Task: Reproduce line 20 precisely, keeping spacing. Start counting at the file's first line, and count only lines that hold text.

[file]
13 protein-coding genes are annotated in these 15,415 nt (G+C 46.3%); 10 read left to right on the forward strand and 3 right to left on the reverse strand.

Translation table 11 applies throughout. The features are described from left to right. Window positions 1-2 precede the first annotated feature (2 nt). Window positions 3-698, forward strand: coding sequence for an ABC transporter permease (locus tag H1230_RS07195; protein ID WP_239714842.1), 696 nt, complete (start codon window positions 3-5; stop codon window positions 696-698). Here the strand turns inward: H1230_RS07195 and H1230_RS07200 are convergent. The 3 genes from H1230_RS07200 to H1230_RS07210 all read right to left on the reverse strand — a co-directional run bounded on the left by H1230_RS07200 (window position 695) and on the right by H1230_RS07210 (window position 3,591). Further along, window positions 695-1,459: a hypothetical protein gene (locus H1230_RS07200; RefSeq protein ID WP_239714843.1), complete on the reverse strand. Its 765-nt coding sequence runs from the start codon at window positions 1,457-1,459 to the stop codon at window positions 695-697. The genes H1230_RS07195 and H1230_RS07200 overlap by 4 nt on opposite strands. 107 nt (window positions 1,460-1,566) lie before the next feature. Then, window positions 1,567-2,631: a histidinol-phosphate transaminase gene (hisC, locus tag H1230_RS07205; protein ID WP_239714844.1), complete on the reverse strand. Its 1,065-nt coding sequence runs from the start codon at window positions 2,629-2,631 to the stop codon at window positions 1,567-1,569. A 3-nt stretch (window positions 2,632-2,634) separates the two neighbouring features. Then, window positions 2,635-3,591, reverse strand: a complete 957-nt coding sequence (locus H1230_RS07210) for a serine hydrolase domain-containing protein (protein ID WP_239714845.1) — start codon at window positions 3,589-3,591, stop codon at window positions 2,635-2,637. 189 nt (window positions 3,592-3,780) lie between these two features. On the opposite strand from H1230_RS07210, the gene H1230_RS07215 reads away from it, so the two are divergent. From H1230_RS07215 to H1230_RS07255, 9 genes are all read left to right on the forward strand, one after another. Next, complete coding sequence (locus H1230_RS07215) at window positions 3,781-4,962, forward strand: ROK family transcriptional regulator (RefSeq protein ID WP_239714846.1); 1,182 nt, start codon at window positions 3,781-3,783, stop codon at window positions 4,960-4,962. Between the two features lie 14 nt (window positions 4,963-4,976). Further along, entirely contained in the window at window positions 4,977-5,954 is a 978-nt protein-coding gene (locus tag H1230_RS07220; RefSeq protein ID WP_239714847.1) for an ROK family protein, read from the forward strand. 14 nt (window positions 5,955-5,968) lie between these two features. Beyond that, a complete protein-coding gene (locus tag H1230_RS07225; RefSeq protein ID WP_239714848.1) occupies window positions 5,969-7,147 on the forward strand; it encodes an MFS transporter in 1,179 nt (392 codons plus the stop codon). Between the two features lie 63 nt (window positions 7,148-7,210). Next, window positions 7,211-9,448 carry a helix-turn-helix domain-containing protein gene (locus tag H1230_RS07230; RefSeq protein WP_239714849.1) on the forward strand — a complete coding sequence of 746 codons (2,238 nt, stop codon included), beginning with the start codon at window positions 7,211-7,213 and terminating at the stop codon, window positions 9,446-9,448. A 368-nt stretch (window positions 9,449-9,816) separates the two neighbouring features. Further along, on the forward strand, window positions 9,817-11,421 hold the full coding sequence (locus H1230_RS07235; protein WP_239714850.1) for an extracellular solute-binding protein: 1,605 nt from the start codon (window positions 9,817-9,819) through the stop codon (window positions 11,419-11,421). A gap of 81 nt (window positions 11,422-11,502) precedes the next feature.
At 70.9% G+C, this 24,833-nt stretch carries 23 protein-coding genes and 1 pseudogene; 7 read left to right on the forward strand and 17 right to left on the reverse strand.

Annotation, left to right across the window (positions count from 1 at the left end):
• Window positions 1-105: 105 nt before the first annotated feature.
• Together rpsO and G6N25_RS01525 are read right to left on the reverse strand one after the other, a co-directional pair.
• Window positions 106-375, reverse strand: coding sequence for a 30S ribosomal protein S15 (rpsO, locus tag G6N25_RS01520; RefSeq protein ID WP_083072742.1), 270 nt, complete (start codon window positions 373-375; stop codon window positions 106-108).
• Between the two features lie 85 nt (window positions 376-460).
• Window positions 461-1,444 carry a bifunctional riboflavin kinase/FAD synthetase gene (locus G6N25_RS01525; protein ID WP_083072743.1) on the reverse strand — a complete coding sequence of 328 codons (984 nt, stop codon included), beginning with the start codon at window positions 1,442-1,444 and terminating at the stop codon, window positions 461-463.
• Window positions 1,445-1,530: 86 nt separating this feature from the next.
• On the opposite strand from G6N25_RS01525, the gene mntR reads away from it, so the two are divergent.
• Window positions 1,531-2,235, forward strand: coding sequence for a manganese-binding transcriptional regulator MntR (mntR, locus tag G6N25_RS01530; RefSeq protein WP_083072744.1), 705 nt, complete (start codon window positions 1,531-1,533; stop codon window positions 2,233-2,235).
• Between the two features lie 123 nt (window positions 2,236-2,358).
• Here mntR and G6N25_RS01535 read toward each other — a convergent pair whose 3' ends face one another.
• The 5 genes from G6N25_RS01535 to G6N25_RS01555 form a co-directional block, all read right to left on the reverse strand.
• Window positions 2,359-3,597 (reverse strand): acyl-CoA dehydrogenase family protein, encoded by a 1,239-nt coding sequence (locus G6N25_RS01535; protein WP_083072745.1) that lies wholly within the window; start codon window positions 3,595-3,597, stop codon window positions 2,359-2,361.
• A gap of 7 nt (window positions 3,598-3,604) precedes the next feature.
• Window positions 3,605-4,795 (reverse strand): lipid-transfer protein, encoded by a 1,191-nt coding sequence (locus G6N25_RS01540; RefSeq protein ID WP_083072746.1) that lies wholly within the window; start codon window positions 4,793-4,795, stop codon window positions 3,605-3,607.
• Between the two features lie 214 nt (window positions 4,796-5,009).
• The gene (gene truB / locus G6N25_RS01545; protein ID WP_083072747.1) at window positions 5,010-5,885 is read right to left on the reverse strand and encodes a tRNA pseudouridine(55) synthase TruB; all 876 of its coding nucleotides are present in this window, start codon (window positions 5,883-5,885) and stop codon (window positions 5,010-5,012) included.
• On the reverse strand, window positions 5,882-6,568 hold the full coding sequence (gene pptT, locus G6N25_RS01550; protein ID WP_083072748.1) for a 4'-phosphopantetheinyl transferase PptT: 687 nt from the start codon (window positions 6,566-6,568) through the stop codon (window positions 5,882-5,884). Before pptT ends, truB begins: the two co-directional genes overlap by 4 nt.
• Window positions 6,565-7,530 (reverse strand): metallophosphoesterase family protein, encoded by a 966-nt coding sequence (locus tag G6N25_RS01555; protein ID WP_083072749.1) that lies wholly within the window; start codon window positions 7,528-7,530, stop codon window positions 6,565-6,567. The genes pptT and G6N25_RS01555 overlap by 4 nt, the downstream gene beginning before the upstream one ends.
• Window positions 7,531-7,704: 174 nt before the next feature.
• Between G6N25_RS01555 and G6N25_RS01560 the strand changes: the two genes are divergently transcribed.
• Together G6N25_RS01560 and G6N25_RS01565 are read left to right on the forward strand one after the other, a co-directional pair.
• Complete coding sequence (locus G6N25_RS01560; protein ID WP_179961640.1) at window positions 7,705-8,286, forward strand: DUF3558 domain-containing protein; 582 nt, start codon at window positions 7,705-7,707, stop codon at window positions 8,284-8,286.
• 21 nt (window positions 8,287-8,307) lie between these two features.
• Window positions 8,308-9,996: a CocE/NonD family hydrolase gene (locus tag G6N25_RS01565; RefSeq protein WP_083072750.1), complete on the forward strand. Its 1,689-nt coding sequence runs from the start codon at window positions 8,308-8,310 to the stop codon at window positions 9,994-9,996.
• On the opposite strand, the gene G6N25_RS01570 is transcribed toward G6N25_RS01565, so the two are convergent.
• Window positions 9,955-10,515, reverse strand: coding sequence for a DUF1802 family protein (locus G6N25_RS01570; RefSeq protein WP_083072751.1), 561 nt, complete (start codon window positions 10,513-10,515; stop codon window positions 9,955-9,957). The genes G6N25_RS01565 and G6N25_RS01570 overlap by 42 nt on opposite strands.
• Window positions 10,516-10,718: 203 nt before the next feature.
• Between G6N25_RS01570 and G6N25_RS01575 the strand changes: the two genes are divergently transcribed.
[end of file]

• The gene (gene truB / locus G6N25_RS01545; protein ID WP_083072747.1) at window positions 5,010-5,885 is read right to left on the reverse strand and encodes a tRNA pseudouridine(55) synthase TruB; all 876 of its coding nucleotides are present in this window, start codon (window positions 5,883-5,885) and stop codon (window positions 5,010-5,012) included.